As a kid reading comics, I loved when superhero teams scrambled their rosters. For The Avengers No. 137, “We Do Seek Out New Avengers!,” Vision and the Scarlet Witch left on their honeymoon, Yellowjacket and Wasp rejoined, and Moondragon replaced the recently deceased Swordsman, leaving Hawkeye’s spot (he went off in a time machine to find the Black Knight) to be filled via an open call at Shea Stadium, where only the Beast showed up. Sounds easy, but when the Defenders televised a similar recruiting call three years later, the team was inundated with 23 would-be members, from canonical crushers Captain Marvel and Iron Man (cover appearance only) to inspired backpagers White Tiger and Prowler.
The Defenders No. 62 cover features team leader Nighthawk holding his apparently throbbing head and roaring at the impressionistically pint-sized heroes buzzing around him. Which is how I feel as I juggle the roster for a would-be course on the recent American novel. Even my open call “I Do Seek Out American Novelists!” attracts trouble, since that Canadian crusher Margaret Atwood showed up in the Shea Stadium of my brain (so does that mean I have to add “North” to the course title?). I already sent her Nobel-winning countrywoman Alice Munro home on a technicality (“Novel” not simply “Fiction”), which still leaves over twenty superpowered authors buzzing across my cover.
Writer Steve Englehart and editor Marv Wolfman weighed a dozen factors when revising the Avengers in 1975. It must be hard tossing out fan favorites like Wanda and Vision, but see how they replaced them with another married couple? And notice how they improved gender distribution by swapping in Moondragon? (Though, okay, the female count plummeted back to one when Wasp gets hospitalized in her return issue). Of course you still want some of the old standards, Thor and Iron Man, while leaving room for an unexpected choice like the newly blue-furred Beast. And what happens when you put all these costumes in the same room? How do they get along?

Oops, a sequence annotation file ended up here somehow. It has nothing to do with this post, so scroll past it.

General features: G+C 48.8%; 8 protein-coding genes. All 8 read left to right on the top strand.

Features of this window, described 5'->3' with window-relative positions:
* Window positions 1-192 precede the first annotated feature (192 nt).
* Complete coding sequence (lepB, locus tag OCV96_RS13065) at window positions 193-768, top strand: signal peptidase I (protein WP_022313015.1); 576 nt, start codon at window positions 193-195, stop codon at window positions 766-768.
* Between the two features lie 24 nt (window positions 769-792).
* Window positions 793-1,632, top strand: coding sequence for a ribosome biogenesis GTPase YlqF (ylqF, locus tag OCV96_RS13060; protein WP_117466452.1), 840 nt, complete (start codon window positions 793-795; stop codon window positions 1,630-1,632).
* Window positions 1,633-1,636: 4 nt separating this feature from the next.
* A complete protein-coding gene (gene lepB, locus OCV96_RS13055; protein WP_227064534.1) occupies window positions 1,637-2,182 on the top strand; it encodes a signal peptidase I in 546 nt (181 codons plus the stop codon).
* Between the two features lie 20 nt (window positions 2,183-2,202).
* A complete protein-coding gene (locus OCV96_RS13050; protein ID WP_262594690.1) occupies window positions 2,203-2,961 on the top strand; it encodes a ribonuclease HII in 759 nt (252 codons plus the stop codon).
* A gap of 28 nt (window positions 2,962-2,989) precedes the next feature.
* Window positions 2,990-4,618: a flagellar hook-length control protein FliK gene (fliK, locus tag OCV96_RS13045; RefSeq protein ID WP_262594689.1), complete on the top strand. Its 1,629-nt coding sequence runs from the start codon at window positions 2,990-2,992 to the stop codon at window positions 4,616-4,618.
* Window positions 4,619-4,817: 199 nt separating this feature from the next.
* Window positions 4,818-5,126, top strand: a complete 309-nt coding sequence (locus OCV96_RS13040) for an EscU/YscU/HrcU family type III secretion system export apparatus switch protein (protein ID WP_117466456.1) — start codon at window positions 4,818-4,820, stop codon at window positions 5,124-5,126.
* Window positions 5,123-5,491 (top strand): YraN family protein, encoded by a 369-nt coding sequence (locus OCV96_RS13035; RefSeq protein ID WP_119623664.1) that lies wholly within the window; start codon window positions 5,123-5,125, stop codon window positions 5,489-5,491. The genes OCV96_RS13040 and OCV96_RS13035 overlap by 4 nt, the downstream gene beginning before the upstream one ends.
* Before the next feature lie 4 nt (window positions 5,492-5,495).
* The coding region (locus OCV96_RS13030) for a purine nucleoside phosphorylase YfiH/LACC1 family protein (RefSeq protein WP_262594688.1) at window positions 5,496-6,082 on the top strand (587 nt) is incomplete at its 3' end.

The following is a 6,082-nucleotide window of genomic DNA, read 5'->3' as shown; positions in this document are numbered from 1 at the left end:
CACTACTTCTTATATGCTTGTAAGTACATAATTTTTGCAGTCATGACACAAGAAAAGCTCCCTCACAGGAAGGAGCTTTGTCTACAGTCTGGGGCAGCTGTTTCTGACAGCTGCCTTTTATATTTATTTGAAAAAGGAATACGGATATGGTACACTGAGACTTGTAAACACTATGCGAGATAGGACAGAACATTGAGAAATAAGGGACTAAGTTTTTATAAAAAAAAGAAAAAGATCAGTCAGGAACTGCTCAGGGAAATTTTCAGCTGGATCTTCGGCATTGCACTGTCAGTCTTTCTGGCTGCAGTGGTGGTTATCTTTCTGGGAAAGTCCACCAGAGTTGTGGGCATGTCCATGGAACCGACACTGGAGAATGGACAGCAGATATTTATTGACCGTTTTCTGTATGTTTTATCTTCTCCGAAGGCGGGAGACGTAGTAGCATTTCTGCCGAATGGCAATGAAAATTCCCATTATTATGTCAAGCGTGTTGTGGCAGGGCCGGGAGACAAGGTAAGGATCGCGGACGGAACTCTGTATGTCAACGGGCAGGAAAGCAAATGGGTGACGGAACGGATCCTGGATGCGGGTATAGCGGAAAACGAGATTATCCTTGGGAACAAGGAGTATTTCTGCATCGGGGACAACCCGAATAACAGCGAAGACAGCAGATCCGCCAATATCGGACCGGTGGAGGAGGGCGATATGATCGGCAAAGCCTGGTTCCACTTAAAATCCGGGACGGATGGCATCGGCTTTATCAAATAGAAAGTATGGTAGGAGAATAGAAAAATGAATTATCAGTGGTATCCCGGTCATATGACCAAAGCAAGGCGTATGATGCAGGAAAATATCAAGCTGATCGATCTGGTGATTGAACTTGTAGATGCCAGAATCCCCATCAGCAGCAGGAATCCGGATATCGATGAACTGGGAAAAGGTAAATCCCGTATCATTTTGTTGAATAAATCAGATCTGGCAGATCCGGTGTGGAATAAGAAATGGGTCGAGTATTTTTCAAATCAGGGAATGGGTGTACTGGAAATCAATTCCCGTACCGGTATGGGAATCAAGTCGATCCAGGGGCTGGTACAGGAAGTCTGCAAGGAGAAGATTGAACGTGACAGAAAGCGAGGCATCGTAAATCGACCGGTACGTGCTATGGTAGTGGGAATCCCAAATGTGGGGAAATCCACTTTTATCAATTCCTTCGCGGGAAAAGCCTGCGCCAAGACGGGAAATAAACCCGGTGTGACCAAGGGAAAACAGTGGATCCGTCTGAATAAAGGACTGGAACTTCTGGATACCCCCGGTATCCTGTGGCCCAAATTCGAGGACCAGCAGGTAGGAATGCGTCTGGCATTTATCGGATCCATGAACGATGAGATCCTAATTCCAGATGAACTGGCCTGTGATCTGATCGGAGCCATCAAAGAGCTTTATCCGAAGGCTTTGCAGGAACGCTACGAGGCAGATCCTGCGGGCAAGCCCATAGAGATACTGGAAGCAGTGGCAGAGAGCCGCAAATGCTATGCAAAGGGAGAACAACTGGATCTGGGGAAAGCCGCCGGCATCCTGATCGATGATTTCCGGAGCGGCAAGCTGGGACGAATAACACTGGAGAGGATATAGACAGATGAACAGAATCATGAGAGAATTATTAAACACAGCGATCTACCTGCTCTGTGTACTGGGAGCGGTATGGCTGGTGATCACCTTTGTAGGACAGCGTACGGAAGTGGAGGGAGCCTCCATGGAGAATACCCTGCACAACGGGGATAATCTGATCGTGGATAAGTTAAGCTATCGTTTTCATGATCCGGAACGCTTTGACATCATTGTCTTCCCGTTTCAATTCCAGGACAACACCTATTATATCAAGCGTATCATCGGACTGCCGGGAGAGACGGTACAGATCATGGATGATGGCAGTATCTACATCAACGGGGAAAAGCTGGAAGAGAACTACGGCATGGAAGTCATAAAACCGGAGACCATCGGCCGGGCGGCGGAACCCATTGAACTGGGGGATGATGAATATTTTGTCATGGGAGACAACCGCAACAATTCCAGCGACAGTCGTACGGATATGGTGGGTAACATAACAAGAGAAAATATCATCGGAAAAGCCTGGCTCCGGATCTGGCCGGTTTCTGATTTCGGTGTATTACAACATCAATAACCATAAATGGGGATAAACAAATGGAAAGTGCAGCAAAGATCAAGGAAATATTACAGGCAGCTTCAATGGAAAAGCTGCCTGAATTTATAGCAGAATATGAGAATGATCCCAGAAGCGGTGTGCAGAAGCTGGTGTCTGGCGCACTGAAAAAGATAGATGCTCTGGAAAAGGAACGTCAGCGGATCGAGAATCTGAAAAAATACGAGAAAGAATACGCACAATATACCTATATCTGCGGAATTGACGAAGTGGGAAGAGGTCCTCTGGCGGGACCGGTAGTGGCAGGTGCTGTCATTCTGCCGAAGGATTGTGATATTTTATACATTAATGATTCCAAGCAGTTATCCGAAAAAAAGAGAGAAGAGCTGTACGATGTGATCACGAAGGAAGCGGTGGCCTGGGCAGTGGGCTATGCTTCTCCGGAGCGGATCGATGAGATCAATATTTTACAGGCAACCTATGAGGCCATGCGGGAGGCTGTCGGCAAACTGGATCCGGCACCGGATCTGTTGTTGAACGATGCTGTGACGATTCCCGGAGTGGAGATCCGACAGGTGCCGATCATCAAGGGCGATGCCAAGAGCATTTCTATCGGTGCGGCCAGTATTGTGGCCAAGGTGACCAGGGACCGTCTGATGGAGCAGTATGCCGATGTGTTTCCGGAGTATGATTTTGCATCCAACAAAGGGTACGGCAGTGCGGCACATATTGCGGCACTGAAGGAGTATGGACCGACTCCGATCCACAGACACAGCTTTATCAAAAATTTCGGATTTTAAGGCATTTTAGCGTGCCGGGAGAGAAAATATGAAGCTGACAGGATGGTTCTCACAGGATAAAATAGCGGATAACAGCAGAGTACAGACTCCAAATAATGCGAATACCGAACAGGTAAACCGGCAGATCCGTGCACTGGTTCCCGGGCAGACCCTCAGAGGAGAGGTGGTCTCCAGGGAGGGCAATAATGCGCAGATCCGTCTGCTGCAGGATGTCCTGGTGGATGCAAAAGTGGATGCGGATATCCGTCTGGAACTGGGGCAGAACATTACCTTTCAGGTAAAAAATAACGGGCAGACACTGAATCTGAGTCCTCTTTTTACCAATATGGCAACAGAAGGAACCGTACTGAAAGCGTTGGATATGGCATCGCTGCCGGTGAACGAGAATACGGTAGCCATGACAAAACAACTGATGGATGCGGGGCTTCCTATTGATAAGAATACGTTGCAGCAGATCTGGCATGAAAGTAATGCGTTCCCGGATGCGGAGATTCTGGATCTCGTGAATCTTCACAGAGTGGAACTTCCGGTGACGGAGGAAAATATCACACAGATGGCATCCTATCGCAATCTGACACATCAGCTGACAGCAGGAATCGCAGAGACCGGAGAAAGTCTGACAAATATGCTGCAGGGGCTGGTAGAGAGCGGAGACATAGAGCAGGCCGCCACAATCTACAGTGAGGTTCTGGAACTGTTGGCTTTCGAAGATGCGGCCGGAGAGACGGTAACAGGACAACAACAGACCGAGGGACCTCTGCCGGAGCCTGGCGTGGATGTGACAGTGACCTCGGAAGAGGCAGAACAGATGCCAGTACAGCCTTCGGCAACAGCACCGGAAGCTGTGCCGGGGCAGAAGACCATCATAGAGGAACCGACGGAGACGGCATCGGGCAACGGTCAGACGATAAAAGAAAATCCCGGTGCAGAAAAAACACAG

Syllabus-assembling makes the same demands: are these powerful books, a balanced range, what story do they tell when they stand shoulder-to-shoulder? By balanced, I mean are half by women? Are half not by white authors? It’s not political correctness but good storytelling. If a course representing the last sixty or so years of the American novel consists mostly of Caucasian men, the story is: white guys write the best stuff. That’s a stupid story, so I know four of my roughly eight slots are going to be filled by women, and four by non-WASPs. Though that doesn’t reduce the swarm of authors in Shea Stadium much.
The Englehart-Wolfman Avengers range from the team’s oldest character (Henry Pym was buzzing around in 1962) to the two-year-old Moondragon (plucked from the 1973 pages of Daredevil). When I taught a 21st century American lit course, I had about the same age range and so felt free to juggle the reading order by convenience and whim. But a span of sixtysome years requires a more disciplined time machine. Start in the 50s and bound forward decade by decade. That draws attention to gaps though, so suddenly distribution matters too. That’s one of many good reasons that Leslie Marmon Silko’s Ceremony made my first cut, as a rep of my underpopulated 70s favorites (I prefer that decade’s short stories). It also means my overpopulated 80s is a problem, so DeLillo’s White Noise could be in trouble.